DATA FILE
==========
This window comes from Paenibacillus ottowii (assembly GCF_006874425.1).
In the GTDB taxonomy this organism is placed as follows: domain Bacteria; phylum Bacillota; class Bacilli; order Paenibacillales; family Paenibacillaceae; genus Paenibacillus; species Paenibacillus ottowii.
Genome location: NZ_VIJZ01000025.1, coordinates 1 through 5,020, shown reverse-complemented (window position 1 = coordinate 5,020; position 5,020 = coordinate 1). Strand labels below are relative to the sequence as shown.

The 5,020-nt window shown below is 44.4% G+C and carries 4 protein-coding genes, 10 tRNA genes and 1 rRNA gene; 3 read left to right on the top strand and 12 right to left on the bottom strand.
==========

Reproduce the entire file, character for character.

This window comes from Paenibacillus ottowii (assembly GCF_006874425.1).
In the GTDB taxonomy this organism is placed as follows: domain Bacteria; phylum Bacillota; class Bacilli; order Paenibacillales; family Paenibacillaceae; genus Paenibacillus; species Paenibacillus ottowii.
Genome location: NZ_VIJZ01000025.1, coordinates 1 through 5,020, shown reverse-complemented (window position 1 = coordinate 5,020; position 5,020 = coordinate 1). Strand labels below are relative to the sequence as shown.

The 5,020-nt window shown below is 44.4% G+C and carries 4 protein-coding genes, 10 tRNA genes and 1 rRNA gene; 3 read left to right on the top strand and 12 right to left on the bottom strand.